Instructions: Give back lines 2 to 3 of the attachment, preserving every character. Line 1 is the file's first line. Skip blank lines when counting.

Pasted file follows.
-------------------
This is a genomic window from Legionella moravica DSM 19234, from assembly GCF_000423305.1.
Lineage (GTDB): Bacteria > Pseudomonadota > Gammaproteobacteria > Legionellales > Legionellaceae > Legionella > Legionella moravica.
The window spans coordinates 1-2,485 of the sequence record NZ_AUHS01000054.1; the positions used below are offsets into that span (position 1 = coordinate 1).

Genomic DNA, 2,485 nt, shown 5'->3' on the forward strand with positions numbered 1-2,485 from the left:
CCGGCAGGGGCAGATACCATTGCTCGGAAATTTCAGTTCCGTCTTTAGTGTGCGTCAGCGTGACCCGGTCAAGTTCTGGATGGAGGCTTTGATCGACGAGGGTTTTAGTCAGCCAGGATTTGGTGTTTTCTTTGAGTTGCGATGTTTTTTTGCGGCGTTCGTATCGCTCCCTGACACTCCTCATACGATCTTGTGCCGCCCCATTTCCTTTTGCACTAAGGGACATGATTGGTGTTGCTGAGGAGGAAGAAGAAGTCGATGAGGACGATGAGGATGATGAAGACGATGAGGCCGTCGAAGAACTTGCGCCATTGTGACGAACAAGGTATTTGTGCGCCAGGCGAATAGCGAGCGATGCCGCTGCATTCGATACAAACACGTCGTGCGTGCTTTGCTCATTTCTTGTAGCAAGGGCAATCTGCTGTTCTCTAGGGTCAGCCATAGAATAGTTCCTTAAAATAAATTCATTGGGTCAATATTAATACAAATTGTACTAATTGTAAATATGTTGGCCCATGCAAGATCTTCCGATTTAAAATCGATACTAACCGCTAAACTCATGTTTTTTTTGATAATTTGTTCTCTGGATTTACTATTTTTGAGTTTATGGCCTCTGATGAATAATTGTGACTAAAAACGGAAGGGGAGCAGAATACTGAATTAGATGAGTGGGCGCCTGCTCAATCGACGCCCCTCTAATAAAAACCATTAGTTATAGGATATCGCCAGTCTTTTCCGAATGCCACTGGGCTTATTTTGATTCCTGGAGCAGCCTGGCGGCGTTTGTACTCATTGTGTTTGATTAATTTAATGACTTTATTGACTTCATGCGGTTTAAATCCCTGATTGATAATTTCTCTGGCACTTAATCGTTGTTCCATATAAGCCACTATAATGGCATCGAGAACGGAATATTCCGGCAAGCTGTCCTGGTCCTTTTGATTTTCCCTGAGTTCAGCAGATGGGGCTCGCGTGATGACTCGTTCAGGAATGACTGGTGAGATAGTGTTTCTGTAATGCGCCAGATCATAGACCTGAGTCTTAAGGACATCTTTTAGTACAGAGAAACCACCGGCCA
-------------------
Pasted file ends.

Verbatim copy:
Lineage (GTDB): Bacteria > Pseudomonadota > Gammaproteobacteria > Legionellales > Legionellaceae > Legionella > Legionella moravica.
The window spans coordinates 1-2,485 of the sequence record NZ_AUHS01000054.1; the positions used below are offsets into that span (position 1 = coordinate 1).